The 08 was incredibly reliable. Not one problem. Not one service visit for anything other than maintenance. It got wonderful gas mileage when I really applied myself to it. When I didn't, I got lower gas mileage, but never less than 39.

    It's all in how you drive it. My new car is rated at 28 - 32 city/highway. I'm currently getting 37 mpg out of it, having been well trained by the HCH.
  • It is a shame that you sound like a HONDA representative. My own gas mileage dropped from 35 city/ 40 Hwy down to 24City/28 Hwy over almost two years. I was repeatedly told that I just didn't know how to drive. I replaced my original tires at 33k miles to a much less recommended tire, got no reduction in gas mileage at all. (the dealer tried to tell me "That is the problem" until I showed him me records of mileage over the last two years (EXCEL Spreadsheet). He gave me some more crap until I started to get angry in the dealership and online. He had the audacity to complain that he didn't appreciate me telling him " I'm just blowing smoke up your butt". However after they actually did a thorough testing of the car's electrical system, they replaced the IMA battery and, so far it seems to be running better. I will report back after I have gone through a full tank of regular gas.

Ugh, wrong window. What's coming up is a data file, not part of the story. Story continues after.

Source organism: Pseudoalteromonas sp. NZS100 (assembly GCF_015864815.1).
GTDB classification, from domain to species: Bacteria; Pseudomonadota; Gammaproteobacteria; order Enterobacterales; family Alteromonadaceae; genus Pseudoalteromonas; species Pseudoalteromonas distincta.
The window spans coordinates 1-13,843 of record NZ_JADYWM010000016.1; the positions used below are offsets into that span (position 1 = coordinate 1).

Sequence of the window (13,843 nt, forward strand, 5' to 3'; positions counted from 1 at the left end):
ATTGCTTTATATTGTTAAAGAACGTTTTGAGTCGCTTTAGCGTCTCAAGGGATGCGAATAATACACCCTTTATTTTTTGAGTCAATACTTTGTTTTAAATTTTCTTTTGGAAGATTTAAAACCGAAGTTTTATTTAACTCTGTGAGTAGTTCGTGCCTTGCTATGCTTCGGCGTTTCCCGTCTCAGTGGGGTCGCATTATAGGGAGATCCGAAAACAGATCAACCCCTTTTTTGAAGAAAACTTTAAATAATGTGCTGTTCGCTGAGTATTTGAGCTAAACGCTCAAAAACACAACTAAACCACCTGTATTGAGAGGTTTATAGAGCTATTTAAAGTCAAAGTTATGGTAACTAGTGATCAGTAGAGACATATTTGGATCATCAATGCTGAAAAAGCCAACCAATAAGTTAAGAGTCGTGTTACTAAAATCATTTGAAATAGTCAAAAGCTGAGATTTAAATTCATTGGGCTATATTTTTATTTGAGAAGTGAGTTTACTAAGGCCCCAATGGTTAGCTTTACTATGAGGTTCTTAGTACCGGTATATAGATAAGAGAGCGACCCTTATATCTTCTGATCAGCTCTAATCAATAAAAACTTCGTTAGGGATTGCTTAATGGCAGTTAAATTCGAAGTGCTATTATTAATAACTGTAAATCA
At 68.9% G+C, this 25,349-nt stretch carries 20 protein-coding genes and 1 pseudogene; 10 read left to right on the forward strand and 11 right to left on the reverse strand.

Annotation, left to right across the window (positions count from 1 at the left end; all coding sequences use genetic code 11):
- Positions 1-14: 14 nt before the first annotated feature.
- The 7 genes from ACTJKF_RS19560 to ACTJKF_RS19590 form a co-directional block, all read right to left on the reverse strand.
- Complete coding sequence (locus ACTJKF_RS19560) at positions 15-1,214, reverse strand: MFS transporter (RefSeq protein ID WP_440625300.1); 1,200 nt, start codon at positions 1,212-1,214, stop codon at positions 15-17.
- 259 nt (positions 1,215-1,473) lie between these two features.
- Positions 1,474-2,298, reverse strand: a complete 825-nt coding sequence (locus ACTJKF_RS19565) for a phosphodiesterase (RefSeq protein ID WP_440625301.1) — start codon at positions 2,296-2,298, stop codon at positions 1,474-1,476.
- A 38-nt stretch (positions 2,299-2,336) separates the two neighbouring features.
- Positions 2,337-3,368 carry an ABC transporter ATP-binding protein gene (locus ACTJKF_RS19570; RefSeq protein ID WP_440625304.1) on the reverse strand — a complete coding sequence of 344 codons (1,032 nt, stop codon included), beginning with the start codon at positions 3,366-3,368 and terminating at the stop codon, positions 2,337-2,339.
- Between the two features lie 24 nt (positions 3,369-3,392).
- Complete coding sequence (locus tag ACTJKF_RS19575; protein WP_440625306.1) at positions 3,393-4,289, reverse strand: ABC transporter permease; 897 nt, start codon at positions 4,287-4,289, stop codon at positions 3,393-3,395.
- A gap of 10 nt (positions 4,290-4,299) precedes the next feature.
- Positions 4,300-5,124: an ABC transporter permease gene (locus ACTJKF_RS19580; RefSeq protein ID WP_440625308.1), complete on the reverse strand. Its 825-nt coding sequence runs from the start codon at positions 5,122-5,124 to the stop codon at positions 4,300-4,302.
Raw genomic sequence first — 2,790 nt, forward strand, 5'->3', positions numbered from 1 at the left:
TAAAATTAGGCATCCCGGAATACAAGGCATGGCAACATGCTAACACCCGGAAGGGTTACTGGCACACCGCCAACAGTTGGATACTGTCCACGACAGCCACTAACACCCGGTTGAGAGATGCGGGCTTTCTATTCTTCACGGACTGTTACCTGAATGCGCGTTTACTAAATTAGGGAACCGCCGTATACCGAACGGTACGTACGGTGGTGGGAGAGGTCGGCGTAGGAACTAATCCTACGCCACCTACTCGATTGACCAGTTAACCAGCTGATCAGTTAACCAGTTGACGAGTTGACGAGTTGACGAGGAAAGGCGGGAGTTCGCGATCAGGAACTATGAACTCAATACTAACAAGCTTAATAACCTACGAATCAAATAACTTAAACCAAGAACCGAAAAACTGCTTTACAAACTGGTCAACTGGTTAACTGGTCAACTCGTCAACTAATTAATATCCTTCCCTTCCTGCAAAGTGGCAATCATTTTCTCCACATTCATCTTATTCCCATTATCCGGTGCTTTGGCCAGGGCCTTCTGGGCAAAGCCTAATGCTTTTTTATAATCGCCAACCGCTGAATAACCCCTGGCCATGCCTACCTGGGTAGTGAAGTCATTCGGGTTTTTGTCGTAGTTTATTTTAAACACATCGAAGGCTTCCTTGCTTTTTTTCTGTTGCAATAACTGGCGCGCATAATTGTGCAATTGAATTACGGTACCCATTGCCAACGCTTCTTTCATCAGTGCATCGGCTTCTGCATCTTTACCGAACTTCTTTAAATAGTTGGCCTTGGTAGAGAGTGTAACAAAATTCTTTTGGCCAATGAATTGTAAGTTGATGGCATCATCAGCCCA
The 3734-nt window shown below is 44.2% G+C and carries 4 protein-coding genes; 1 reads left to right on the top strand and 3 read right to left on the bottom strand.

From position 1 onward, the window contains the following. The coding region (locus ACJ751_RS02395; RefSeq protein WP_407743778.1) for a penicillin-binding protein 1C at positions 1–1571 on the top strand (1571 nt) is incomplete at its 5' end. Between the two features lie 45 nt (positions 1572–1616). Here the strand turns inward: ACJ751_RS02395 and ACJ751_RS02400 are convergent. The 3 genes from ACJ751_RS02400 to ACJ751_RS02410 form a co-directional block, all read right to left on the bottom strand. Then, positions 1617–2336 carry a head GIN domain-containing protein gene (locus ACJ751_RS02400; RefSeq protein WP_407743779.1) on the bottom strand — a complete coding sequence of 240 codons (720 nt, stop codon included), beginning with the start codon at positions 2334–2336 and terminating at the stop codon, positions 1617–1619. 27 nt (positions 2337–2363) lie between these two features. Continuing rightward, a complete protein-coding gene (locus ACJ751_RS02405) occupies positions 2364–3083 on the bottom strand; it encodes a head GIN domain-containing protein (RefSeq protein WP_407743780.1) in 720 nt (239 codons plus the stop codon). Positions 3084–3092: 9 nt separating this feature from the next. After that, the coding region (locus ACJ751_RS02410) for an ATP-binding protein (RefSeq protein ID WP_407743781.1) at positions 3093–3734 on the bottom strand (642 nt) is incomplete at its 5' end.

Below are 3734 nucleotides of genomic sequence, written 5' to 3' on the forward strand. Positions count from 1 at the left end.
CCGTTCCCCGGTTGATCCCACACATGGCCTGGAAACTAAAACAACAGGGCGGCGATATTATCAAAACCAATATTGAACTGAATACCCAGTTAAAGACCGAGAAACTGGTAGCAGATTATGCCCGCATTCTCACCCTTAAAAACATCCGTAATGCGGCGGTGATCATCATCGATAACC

• I believe you couldn't get below 39 mpg even had you tried. I also believe pigs can fly.
  • This is the message I sent back to the Honda Dealer today.

    I got the IMA battery Cell replacement on 3/14-15. I just finished the first gas tank since and calculated that, with a 60 mile trip on I95 I still got less than 32mpg. I am very disappointed with the results I have experienced. My purchase of new tires was done in March and does not seem to show any change in mileage. I am not sure what to do now. Was the IMA battery changed or just a bad cell? At least the “AUTO STOP” is now working and the IMA battery charge stays near half charged 90% of the time.

    What do you suggest?


    26-Jan-12 33321 164 4.7070 34.84 Trip to Havre de Grace

    17-Feb-12 33489 168 8.1160 20.70 Check Engine & IMA lights on &
    off sporadically

    3-Mar-12 33693 204 7.9290 25.73 Check Engine & IMA lights on & off sporadically